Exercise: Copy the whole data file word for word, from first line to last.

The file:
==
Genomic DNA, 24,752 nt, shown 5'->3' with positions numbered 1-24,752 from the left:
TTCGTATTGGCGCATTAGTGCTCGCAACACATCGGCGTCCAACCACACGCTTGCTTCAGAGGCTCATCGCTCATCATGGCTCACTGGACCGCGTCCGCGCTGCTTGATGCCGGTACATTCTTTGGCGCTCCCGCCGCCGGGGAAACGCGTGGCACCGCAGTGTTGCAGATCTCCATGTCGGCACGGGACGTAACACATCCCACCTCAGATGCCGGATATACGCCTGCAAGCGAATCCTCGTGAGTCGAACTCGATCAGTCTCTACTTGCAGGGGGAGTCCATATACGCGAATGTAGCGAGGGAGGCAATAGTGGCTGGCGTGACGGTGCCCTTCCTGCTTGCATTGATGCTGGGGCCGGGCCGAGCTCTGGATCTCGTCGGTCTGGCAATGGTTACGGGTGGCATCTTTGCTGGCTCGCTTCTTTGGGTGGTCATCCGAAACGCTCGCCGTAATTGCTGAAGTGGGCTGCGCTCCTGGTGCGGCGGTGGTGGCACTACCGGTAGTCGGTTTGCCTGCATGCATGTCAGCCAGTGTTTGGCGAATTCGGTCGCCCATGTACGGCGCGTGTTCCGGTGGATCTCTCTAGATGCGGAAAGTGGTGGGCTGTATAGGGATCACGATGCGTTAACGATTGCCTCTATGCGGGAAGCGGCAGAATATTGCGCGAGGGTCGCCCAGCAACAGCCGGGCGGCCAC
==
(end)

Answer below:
Genomic DNA, 24,752 nt, shown 5'->3' with positions numbered 1-24,752 from the left:
TTCGTATTGGCGCATTAGTGCTCGCAACACATCGGCGTCCAACCACACGCTTGCTTCAGAGGCTCATCGCTCATCATGGCTCACTGGACCGCGTCCGCGCTGCTTGATGCCGGTACATTCTTTGGCGCTCCCGCCGCCGGGGAAACGCGTGGCACCGCAGTGTTGCAGATCTCCATGTCGGCACGGGACGTAACACATCCCACCTCAGATGCCGGATATACGCCTGCAAGCGAATCCTCGTGAGTCGAACTCGATCAGTCTCTACTTGCAGGGGGAGTCCATATACGCGAATGTAGCGAGGGAGGCAATAGTGGCTGGCGTGACGGTGCCCTTCCTGCTTGCATTGATGCTGGGGCCGGGCCGAGCTCTGGATCTCGTCGGTCTGGCAATGGTTACGGGTGGCATCTTTGCTGGCTCGCTTCTTTGGGTGGTCATCCGAAACGCTCGCCGTAATTGCTGAAGTGGGCTGCGCTCCTGGTGCGGCGGTGGTGGCACTACCGGTAGTCGGTTTGCCTGCATGCATGTCAGCCAGTGTTTGGCGAATTCGGTCGCCCATGTACGGCGCGTGTTCCGGTGGATCTCTCTAGATGCGGAAAGTGGTGGGCTGTATAGGGATCACGATGCGTTAACGATTGCCTCTATGCGGGAAGCGGCAGAATATTGCGCGAGGGTCGCCCAGCAACAGCCGGGCGGCCAC